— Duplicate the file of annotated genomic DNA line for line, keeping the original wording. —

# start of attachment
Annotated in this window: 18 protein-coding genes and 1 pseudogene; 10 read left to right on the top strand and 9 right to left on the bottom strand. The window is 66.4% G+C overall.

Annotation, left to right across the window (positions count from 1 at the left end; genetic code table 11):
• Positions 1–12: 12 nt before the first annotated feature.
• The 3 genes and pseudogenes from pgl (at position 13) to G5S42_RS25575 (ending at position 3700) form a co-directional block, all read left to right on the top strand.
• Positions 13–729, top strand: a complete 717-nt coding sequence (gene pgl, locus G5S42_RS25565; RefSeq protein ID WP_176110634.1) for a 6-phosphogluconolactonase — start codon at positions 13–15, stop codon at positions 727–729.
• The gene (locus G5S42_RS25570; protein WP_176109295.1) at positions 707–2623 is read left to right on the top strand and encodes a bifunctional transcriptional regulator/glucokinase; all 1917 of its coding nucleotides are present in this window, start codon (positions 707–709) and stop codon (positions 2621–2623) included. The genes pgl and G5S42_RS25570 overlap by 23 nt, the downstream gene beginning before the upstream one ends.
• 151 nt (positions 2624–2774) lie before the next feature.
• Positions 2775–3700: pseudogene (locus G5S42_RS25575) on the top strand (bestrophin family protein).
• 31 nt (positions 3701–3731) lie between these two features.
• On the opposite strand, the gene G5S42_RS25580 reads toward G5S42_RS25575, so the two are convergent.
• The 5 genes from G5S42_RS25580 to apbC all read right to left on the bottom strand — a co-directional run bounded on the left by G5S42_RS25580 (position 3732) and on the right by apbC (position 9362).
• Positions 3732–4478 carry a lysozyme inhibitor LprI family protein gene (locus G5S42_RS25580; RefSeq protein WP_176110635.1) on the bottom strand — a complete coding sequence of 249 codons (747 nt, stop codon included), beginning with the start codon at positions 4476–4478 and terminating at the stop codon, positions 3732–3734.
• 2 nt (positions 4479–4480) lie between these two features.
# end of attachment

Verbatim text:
Annotated in this window: 18 protein-coding genes and 1 pseudogene; 10 read left to right on the top strand and 9 right to left on the bottom strand. The window is 66.4% G+C overall.

Annotation, left to right across the window (positions count from 1 at the left end; genetic code table 11):
• Positions 1–12: 12 nt before the first annotated feature.
• The 3 genes and pseudogenes from pgl (at position 13) to G5S42_RS25575 (ending at position 3700) form a co-directional block, all read left to right on the top strand.
• Positions 13–729, top strand: a complete 717-nt coding sequence (gene pgl, locus G5S42_RS25565; RefSeq protein ID WP_176110634.1) for a 6-phosphogluconolactonase — start codon at positions 13–15, stop codon at positions 727–729.
• The gene (locus G5S42_RS25570; protein WP_176109295.1) at positions 707–2623 is read left to right on the top strand and encodes a bifunctional transcriptional regulator/glucokinase; all 1917 of its coding nucleotides are present in this window, start codon (positions 707–709) and stop codon (positions 2621–2623) included. The genes pgl and G5S42_RS25570 overlap by 23 nt, the downstream gene beginning before the upstream one ends.
• 151 nt (positions 2624–2774) lie before the next feature.
• Positions 2775–3700: pseudogene (locus G5S42_RS25575) on the top strand (bestrophin family protein).
• 31 nt (positions 3701–3731) lie between these two features.
• On the opposite strand, the gene G5S42_RS25580 reads toward G5S42_RS25575, so the two are convergent.
• The 5 genes from G5S42_RS25580 to apbC all read right to left on the bottom strand — a co-directional run bounded on the left by G5S42_RS25580 (position 3732) and on the right by apbC (position 9362).
• Positions 3732–4478 carry a lysozyme inhibitor LprI family protein gene (locus G5S42_RS25580; RefSeq protein WP_176110635.1) on the bottom strand — a complete coding sequence of 249 codons (747 nt, stop codon included), beginning with the start codon at positions 4476–4478 and terminating at the stop codon, positions 3732–3734.
• 2 nt (positions 4479–4480) lie between these two features.